Republicans Issue Statement on Disastrous Election Bill Passing Committee

Senate Minority Leader Bill Cadman (R-Colorado Springs) and Senator Kevin Grantham (R-Cañon City) both heavily criticized Senate Democrats today for passing another disastrous election bill out of committee. HB 1164 was passed out of the Senate State, Veteran, and Military Affairs Committee today on a 3-2 party-line vote.

"This bill should be labeled as the 2014 Voting Fraud Act. It's a perfect companion to the 2013 Voting Fraud Act sponsored by recalled Democrat Senator Angela Giron,” said Senate Minority Leader Bill Cadman. “The Democrats are victimizing Colorado citizens again. They are ramming through another extreme measure that threatens Colorado elections by eliminating accountability and security of the voting process. It's truly an egregious act that should outrage every Colorado voter regardless of their party affiliation.”

“With this vote, Democrats have jeopardized the integrity of hundreds of local elections across the state,” said Senator Kevin Grantham. “Coloradans expect their elections to be fair, open, and honest – not engineered by politicians in the Capitol. Unfortunately, if Democrats continue rushing HB 1164 through the legislative process, elections in Colorado will be open to fraud on a scale never before seen in Colorado.”

Republicans have consistently criticized the lack of residency requirements to vote in local elections in HB 1164 and its precursor HB 13-1303. At a press conference in the capitol on Monday, Senate Republicans introduced an alternative to HB 1164, a bill to take a 2-year “time-out” on last year’s HB 1303 and allow officials to conduct all elections under the well-established rules that existed prior to 1303.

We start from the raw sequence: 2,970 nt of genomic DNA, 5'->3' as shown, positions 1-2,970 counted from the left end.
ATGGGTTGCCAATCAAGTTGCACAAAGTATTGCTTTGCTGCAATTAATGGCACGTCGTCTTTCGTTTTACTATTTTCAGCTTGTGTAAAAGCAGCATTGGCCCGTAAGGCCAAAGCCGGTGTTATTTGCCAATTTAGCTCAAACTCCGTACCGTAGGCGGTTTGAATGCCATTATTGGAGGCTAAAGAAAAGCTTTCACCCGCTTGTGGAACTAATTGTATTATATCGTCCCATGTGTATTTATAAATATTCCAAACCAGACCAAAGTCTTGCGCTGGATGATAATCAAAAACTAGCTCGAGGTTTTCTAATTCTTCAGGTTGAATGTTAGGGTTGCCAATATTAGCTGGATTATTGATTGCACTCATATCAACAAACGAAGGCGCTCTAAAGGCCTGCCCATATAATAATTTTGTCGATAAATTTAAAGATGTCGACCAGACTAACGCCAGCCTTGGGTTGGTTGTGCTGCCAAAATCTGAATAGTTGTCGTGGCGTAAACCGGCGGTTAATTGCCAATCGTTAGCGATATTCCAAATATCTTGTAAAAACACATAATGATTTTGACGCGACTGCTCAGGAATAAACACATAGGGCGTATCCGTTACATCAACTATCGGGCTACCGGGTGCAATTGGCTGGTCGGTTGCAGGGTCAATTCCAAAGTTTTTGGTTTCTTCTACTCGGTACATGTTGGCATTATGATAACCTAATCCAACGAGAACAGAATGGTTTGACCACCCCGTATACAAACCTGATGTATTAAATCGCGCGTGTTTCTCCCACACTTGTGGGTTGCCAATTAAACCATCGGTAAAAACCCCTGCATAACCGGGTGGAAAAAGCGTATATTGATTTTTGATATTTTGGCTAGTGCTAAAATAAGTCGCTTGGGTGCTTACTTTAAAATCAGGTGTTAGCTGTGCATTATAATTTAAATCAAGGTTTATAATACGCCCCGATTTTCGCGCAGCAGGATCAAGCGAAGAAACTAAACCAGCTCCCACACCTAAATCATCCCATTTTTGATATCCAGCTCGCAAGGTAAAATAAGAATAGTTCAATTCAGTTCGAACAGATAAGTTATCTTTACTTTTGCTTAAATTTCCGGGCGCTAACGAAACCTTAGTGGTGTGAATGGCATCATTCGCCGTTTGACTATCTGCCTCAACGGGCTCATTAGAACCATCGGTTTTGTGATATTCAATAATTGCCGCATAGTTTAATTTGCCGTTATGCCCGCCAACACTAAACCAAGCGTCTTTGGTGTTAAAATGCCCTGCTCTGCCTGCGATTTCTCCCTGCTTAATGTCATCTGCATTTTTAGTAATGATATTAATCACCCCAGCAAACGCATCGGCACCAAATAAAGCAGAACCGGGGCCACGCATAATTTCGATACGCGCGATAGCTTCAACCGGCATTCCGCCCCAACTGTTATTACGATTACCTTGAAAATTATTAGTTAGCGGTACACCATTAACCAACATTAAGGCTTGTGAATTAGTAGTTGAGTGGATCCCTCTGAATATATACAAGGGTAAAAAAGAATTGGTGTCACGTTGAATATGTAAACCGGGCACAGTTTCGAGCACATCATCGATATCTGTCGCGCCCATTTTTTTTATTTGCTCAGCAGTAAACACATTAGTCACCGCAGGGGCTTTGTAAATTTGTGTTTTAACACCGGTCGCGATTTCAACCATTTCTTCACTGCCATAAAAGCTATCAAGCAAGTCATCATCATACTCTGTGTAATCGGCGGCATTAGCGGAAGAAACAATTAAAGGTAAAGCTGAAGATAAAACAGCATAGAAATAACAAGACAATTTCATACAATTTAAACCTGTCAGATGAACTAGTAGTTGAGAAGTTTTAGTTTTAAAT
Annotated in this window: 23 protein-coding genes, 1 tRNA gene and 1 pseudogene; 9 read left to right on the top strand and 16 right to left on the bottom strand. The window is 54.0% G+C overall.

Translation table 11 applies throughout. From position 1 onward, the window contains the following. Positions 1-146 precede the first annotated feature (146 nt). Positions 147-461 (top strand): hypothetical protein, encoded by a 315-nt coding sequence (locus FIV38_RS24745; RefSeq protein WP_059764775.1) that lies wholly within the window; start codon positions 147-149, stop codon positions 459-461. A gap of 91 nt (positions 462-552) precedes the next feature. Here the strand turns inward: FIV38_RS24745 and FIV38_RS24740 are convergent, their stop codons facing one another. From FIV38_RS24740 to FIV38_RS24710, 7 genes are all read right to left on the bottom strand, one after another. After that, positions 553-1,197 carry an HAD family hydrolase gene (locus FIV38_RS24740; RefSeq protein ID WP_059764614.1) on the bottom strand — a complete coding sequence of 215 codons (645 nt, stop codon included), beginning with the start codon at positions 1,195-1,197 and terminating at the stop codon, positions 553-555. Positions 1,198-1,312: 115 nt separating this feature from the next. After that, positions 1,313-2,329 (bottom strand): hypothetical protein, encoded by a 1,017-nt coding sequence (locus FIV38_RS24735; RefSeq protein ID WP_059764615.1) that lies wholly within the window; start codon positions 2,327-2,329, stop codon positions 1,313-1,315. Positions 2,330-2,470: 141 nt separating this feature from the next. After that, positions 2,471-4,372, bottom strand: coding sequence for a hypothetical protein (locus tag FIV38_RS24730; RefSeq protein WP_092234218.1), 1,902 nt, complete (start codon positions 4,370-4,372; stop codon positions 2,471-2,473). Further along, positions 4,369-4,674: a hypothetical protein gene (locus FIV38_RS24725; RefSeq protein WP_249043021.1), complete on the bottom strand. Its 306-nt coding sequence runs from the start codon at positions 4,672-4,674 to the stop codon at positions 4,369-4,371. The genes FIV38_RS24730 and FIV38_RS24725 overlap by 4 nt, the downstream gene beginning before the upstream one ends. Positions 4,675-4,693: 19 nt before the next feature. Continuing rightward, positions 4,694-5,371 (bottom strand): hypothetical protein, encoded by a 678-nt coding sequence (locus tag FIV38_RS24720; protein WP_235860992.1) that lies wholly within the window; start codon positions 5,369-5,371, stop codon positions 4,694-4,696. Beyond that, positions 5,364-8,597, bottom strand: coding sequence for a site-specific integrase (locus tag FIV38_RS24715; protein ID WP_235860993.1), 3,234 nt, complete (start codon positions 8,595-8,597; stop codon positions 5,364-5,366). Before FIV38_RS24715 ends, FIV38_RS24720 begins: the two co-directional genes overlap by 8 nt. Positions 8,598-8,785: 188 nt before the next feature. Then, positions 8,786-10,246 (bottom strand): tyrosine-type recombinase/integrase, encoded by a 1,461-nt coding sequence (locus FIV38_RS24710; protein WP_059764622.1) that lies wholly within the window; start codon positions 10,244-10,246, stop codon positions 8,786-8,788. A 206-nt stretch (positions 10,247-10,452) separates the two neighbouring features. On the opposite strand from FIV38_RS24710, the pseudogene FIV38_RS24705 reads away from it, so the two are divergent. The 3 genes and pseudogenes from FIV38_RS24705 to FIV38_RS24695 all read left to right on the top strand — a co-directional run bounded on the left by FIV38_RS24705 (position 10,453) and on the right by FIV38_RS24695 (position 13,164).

The bipartisan timeout proposed by Republicans would allow time for the establishment of a truly bipartisan commission – modeled on the very successful Flood Disaster Study Committee, which had equal membership from both parties-- to study our election laws and come forward with new legislation that is genuinely bipartisan in character.

When HB 1164 was introduced on January 21, it had two Republican cosponsors, Rep. Carole Murray and Sen. Ellen Roberts. Last Wednesday, both of these lawmakers acted to take their name off of the bill citing the lack of local residency requirements for local elections as an unacceptable proposal.

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